Obasanjo's government has stated that freed up $1billion that is normally paid annually to the Paris Club will be spent on education, health and infrastructure. This is a blatant deceit designed to drum up support for the death (debt) deal. Last year, the government that adduced $1.8 billion debt repayment to all the categories of creditors as the reason it could not adequately fund education and health care from the budget, shared among the tiers of government an extra sum of $2.9 billion out of excess oil revenue without appropriation and spent nothing out of it on the social services.

The government has brazenly refused to commit public resources to the provision of basic needs of people and rabidly implementing privatisation of government companies, commercialising social services, retrenching workers, etc on the basis of its neo-liberal economic reform, which has been endorsed by the IMF. This so-called economic reform being peddled around as homegrown is more vicious and monstrous than the SAP which Obasanjo then roundly condemned as lacking human face. Yet, the world imperialism wants more commitment of Obasanjo's government to the anti-poor economic programmes. This explains why the conditionality is imposed and the Paris Club will only cancel 33% of the "eligible" debt after the payment of $6.4 billion arrears as against 67% at once and defer the remaining 34% until March next year when the IMF will make its first review of Nigerian economic reform programme under its PSI (Reuter, October 19, 2005).

Nigerians must not submit cheaply to the second slavery which the Obasanjo's government, dominated by pro-imperialist politicians and technocrats, has almost plunged the country into. The perilous deal must be frustrated by putting up spirited popular resistance against anti-people pro-rich neo-liberal policies in all ramifications as we call for outright cancellation of the largely fictitious debt. Even, should all Nigeria's debts be cancelled, it will not automatically mean improvement in the lots of the poor working masses as long as the government that is run on the basis of capitalist neo-liberal philosophy holds sway. This has thrust to the fore the question of political power. Therefore, the struggle against debt enslavement and neo-liberalism is not total without linking it with effort to form a working people's political party that could usher into power workers and poor farmers' government run on socialist programme. Such government will enable public ownership of the commanding heights of economy and main resources of nature firmly placed under democratic management and control of the working people themselves and thus guarantee food, housing, education, health care, electricity, water, decent jobs, etc to the poor masses.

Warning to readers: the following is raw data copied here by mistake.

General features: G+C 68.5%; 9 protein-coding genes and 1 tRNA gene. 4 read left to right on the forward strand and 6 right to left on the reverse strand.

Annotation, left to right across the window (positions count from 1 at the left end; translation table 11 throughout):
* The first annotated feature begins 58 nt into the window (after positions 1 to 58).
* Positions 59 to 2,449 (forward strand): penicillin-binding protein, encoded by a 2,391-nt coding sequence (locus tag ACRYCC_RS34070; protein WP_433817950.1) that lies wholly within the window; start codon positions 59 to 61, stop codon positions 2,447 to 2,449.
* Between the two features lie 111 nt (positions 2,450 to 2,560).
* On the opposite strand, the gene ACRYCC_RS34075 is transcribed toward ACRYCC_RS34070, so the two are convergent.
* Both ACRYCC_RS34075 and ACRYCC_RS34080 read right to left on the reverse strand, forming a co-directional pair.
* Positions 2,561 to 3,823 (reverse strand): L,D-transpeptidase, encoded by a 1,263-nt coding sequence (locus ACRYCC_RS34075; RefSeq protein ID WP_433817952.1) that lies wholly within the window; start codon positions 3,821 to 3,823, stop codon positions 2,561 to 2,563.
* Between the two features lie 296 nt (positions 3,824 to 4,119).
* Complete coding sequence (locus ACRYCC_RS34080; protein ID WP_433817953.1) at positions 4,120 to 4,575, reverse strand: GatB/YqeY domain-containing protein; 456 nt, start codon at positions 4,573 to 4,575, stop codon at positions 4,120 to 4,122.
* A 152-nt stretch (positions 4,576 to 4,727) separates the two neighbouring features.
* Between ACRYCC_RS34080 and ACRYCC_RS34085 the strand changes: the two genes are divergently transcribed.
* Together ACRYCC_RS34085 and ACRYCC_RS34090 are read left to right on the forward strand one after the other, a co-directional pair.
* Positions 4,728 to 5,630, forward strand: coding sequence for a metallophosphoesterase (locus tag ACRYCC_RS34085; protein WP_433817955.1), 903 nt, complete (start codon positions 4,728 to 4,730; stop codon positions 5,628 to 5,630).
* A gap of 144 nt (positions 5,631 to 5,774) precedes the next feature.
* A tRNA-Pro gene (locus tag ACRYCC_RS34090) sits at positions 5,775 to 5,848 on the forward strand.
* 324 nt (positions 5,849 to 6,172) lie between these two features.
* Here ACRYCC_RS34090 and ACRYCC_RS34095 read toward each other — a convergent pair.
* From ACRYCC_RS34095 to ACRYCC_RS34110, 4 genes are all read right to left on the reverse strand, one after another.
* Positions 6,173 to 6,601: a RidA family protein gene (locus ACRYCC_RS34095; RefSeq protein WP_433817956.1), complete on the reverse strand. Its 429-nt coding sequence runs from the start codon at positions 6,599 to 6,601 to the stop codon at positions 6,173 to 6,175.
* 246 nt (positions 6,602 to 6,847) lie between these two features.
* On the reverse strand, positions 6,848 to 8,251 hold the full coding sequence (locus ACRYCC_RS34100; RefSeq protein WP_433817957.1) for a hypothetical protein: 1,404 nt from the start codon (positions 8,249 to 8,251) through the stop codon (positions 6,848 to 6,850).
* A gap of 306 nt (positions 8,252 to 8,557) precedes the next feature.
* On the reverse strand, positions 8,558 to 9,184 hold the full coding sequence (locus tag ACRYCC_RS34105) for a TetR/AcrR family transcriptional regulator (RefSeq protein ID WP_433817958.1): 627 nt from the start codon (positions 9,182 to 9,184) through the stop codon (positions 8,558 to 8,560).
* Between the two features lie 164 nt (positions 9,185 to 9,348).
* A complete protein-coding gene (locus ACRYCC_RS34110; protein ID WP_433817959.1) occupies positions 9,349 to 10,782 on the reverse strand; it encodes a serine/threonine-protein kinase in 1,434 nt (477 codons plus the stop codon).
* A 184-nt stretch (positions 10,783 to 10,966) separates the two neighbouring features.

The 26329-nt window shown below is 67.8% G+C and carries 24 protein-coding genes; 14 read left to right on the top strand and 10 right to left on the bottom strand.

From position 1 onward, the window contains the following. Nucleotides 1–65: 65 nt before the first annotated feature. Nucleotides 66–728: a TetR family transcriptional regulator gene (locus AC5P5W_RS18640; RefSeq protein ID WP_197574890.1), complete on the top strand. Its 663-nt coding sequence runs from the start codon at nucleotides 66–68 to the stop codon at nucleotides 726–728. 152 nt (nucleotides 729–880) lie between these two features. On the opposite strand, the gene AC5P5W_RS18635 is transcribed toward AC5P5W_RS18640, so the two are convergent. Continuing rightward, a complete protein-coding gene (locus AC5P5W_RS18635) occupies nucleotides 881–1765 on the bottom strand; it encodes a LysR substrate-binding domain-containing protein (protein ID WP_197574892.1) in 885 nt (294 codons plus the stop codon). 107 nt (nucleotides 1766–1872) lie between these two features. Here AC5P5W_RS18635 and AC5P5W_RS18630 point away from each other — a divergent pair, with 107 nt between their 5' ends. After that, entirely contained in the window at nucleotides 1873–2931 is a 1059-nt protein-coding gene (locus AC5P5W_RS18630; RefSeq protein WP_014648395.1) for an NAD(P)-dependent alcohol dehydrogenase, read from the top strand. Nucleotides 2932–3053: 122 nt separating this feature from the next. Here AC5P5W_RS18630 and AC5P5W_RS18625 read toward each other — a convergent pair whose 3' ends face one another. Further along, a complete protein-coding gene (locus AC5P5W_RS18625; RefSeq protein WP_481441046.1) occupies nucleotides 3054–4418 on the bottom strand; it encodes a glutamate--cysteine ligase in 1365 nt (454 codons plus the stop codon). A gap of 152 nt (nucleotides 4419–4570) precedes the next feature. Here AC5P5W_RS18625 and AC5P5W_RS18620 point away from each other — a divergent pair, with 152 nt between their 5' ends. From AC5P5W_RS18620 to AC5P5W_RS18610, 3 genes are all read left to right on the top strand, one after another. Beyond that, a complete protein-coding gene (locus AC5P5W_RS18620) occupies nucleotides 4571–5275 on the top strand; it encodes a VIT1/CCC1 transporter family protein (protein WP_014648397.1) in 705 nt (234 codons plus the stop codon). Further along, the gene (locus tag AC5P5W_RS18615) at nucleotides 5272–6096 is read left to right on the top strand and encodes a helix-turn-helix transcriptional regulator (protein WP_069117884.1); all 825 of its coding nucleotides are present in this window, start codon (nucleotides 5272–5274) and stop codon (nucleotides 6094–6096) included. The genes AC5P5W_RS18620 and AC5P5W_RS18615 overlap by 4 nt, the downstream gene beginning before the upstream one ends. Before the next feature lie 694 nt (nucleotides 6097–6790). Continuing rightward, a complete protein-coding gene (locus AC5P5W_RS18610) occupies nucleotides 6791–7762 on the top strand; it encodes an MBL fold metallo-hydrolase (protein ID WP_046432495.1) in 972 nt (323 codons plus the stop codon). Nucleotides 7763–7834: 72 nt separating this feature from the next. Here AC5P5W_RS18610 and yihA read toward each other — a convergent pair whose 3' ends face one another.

Kola Ibrahim


The series of popular revolts against neo-liberalism that have seen the ouster of a number of presidents from Argentina to Bolivia to Ecuador and the massive working people�s struggles that have sustained the radical populist government headed by Hugo Chavez in power Venezuela. The tumultuous events in the Latin America is an indication that history is only about to begin as the masses enter the arena of class struggle.


Of all the massive movements in the Latin America, where the richest one tenth of the population controls over 48% of the continent�s income while the poorest ten percent manage 1.6%, that of Venezuela stand out. Like Africa, Latin America�s resources are plundered by imperialism and like Nigeria, Venezuela is a major oil exporter, but unlike Nigeria the current Venezuelan regime is striving to improve the lot of the working masses.


The result is that Venezuela is attracting special attention as a radical populist government coming out of the mass struggle attacks the corrupt bourgeois ruling class. For the first time after the collapse of the Stalinist Russia, we are again witnessing a government describing itself as "socialist" as it challenges US imperialism.


Evolution of Chavez